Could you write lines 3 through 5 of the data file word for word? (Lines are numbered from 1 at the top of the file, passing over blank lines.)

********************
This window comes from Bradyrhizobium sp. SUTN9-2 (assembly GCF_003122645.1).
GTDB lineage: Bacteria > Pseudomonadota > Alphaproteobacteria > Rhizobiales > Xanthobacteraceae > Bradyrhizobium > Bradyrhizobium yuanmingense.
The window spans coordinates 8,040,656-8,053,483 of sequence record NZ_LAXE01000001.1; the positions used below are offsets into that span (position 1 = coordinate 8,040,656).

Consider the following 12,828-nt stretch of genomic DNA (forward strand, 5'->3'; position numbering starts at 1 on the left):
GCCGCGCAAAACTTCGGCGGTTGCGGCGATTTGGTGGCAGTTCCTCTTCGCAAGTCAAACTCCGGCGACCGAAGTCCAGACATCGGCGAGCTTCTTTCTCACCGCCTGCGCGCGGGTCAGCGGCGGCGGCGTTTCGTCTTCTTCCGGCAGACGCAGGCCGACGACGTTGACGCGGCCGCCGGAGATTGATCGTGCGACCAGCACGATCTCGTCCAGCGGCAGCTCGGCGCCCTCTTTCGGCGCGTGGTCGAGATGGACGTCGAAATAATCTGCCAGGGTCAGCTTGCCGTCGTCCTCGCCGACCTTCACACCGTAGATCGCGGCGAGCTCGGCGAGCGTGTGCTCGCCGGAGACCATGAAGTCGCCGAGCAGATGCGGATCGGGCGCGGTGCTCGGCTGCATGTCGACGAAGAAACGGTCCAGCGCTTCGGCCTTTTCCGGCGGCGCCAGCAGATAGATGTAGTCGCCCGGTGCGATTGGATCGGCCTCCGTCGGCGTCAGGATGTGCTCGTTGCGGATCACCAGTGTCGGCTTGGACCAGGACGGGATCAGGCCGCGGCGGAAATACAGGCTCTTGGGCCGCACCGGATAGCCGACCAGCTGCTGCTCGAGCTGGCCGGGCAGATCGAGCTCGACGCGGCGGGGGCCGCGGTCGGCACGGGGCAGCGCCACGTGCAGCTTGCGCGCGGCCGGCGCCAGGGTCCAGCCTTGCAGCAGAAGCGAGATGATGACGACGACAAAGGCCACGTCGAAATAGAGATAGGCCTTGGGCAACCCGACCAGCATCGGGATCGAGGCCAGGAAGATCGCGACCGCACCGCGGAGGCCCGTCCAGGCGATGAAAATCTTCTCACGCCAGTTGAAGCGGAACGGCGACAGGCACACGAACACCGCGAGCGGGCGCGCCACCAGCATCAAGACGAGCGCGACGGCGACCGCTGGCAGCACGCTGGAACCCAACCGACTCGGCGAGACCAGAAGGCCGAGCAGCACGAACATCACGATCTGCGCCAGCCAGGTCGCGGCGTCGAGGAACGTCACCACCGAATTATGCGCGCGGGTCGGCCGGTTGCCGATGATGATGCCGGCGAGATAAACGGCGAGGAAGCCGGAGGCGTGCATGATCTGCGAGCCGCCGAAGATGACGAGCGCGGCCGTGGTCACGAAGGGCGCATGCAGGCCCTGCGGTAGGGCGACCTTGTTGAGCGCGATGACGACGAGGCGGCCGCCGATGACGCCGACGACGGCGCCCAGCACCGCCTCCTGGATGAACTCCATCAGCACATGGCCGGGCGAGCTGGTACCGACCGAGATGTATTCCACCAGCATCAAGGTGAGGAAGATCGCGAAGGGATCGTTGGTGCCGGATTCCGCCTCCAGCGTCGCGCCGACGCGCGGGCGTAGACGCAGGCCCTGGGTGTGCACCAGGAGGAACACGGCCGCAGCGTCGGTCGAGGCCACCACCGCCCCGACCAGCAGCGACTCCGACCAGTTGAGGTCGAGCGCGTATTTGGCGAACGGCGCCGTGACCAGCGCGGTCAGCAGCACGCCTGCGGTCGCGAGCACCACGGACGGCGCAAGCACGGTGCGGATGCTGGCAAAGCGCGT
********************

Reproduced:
The window spans coordinates 8,040,656-8,053,483 of sequence record NZ_LAXE01000001.1; the positions used below are offsets into that span (position 1 = coordinate 8,040,656).

Consider the following 12,828-nt stretch of genomic DNA (forward strand, 5'->3'; position numbering starts at 1 on the left):
GCCGCGCAAAACTTCGGCGGTTGCGGCGATTTGGTGGCAGTTCCTCTTCGCAAGTCAAACTCCGGCGACCGAAGTCCAGACATCGGCGAGCTTCTTTCTCACCGCCTGCGCGCGGGTCAGCGGCGGCGGCGTTTCGTCTTCTTCCGGCAGACGCAGGCCGACGACGTTGACGCGGCCGCCGGAGATTGATCGTGCGACCAGCACGATCTCGTCCAGCGGCAGCTCGGCGCCCTCTTTCGGCGCGTGGTCGAGATGGACGTCGAAATAATCTGCCAGGGTCAGCTTGCCGTCGTCCTCGCCGACCTTCACACCGTAGATCGCGGCGAGCTCGGCGAGCGTGTGCTCGCCGGAGACCATGAAGTCGCCGAGCAGATGCGGATCGGGCGCGGTGCTCGGCTGCATGTCGACGAAGAAACGGTCCAGCGCTTCGGCCTTTTCCGGCGGCGCCAGCAGATAGATGTAGTCGCCCGGTGCGATTGGATCGGCCTCCGTCGGCGTCAGGATGTGCTCGTTGCGGATCACCAGTGTCGGCTTGGACCAGGACGGGATCAGGCCGCGGCGGAAATACAGGCTCTTGGGCCGCACCGGATAGCCGACCAGCTGCTGCTCGAGCTGGCCGGGCAGATCGAGCTCGACGCGGCGGGGGCCGCGGTCGGCACGGGGCAGCGCCACGTGCAGCTTGCGCGCGGCCGGCGCCAGGGTCCAGCCTTGCAGCAGAAGCGAGATGATGACGACGACAAAGGCCACGTCGAAATAGAGATAGGCCTTGGGCAACCCGACCAGCATCGGGATCGAGGCCAGGAAGATCGCGACCGCACCGCGGAGGCCCGTCCAGGCGATGAAAATCTTCTCACGCCAGTTGAAGCGGAACGGCGACAGGCACACGAACACCGCGAGCGGGCGCGCCACCAGCATCAAGACGAGCGCGACGGCGACCGCTGGCAGCACGCTGGAACCCAACCGACTCGGCGAGACCAGAAGGCCGAGCAGCACGAACATCACGATCTGCGCCAGCCAGGTCGCGGCGTCGAGGAACGTCACCACCGAATTATGCGCGCGGGTCGGCCGGTTGCCGATGATGATGCCGGCGAGATAAACGGCGAGGAAGCCGGAGGCGTGCATGATCTGCGAGCCGCCGAAGATGACGAGCGCGGCCGTGGTCACGAAGGGCGCATGCAGGCCCTGCGGTAGGGCGACCTTGTTGAGCGCGATGACGACGAGGCGGCCGCCGATGACGCCGACGACGGCGCCCAGCACCGCCTCCTGGATGAACTCCATCAGCACATGGCCGGGCGAGCTGGTACCGACCGAGATGTATTCCACCAGCATCAAGGTGAGGAAGATCGCGAAGGGATCGTTGGTGCCGGATTCCGCCTCCAGCGTCGCGCCGACGCGCGGGCGTAGACGCAGGCCCTGGGTGTGCACCAGGAGGAACACGGCCGCAGCGTCGGTCGAGGCCACCACCGCCCCGACCAGCAGCGACTCCGACCAGTTGAGGTCGAGCGCGTATTTGGCGAACGGCGCCGTGACCAGCGCGGTCAGCAGCACGCCTGCGGTCGCGAGCACCACGGACGGCGCAAGCACGGTGCGGATGCTGGCAAAGCGCGT